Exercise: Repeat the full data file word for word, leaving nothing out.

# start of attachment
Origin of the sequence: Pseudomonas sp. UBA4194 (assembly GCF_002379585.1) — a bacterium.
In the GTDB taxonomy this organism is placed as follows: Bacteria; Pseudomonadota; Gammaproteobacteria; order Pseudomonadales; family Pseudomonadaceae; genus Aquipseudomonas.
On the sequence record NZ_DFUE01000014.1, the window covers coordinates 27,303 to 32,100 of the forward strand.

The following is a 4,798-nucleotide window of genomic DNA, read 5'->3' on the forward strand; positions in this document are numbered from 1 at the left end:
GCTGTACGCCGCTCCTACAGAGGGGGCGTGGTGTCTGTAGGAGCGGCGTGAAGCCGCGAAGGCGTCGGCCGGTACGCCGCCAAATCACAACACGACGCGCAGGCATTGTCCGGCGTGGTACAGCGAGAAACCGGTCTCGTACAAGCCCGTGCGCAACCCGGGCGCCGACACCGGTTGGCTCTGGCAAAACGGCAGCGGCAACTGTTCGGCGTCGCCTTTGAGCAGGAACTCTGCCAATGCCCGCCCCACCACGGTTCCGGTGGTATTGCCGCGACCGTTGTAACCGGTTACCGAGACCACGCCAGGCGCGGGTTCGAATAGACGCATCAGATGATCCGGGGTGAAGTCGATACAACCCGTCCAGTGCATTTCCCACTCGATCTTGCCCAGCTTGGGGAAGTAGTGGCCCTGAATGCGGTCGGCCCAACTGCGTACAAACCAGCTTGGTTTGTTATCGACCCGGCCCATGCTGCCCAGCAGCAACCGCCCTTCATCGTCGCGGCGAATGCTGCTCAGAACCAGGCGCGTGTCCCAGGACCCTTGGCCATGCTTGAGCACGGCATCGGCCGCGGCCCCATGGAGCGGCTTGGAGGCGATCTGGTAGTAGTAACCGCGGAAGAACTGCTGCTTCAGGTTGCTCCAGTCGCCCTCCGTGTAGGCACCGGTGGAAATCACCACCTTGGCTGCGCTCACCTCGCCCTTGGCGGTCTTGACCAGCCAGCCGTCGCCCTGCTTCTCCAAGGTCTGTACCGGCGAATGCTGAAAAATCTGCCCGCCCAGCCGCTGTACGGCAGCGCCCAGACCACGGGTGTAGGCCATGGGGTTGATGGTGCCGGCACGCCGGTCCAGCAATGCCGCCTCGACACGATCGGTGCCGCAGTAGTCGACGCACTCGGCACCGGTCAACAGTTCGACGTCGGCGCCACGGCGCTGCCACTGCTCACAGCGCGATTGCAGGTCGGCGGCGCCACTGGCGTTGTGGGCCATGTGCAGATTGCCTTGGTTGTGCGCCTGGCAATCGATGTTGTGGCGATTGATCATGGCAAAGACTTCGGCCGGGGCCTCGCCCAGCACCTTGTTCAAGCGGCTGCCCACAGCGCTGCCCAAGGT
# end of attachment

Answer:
Origin of the sequence: Pseudomonas sp. UBA4194 (assembly GCF_002379585.1) — a bacterium.
In the GTDB taxonomy this organism is placed as follows: Bacteria; Pseudomonadota; Gammaproteobacteria; order Pseudomonadales; family Pseudomonadaceae; genus Aquipseudomonas.
On the sequence record NZ_DFUE01000014.1, the window covers coordinates 27,303 to 32,100 of the forward strand.

The following is a 4,798-nucleotide window of genomic DNA, read 5'->3' on the forward strand; positions in this document are numbered from 1 at the left end:
GCTGTACGCCGCTCCTACAGAGGGGGCGTGGTGTCTGTAGGAGCGGCGTGAAGCCGCGAAGGCGTCGGCCGGTACGCCGCCAAATCACAACACGACGCGCAGGCATTGTCCGGCGTGGTACAGCGAGAAACCGGTCTCGTACAAGCCCGTGCGCAACCCGGGCGCCGACACCGGTTGGCTCTGGCAAAACGGCAGCGGCAACTGTTCGGCGTCGCCTTTGAGCAGGAACTCTGCCAATGCCCGCCCCACCACGGTTCCGGTGGTATTGCCGCGACCGTTGTAACCGGTTACCGAGACCACGCCAGGCGCGGGTTCGAATAGACGCATCAGATGATCCGGGGTGAAGTCGATACAACCCGTCCAGTGCATTTCCCACTCGATCTTGCCCAGCTTGGGGAAGTAGTGGCCCTGAATGCGGTCGGCCCAACTGCGTACAAACCAGCTTGGTTTGTTATCGACCCGGCCCATGCTGCCCAGCAGCAACCGCCCTTCATCGTCGCGGCGAATGCTGCTCAGAACCAGGCGCGTGTCCCAGGACCCTTGGCCATGCTTGAGCACGGCATCGGCCGCGGCCCCATGGAGCGGCTTGGAGGCGATCTGGTAGTAGTAACCGCGGAAGAACTGCTGCTTCAGGTTGCTCCAGTCGCCCTCCGTGTAGGCACCGGTGGAAATCACCACCTTGGCTGCGCTCACCTCGCCCTTGGCGGTCTTGACCAGCCAGCCGTCGCCCTGCTTCTCCAAGGTCTGTACCGGCGAATGCTGAAAAATCTGCCCGCCCAGCCGCTGTACGGCAGCGCCCAGACCACGGGTGTAGGCCATGGGGTTGATGGTGCCGGCACGCCGGTCCAGCAATGCCGCCTCGACACGATCGGTGCCGCAGTAGTCGACGCACTCGGCACCGGTCAACAGTTCGACGTCGGCGCCACGGCGCTGCCACTGCTCACAGCGCGATTGCAGGTCGGCGGCGCCACTGGCGTTGTGGGCCATGTGCAGATTGCCTTGGTTGTGCGCCTGGCAATCGATGTTGTGGCGATTGATCATGGCAAAGACTTCGGCCGGGGCCTCGCCCAGCACCTTGTTCAAGCGGCTGCCCACAGCGCTGCCCAAGGT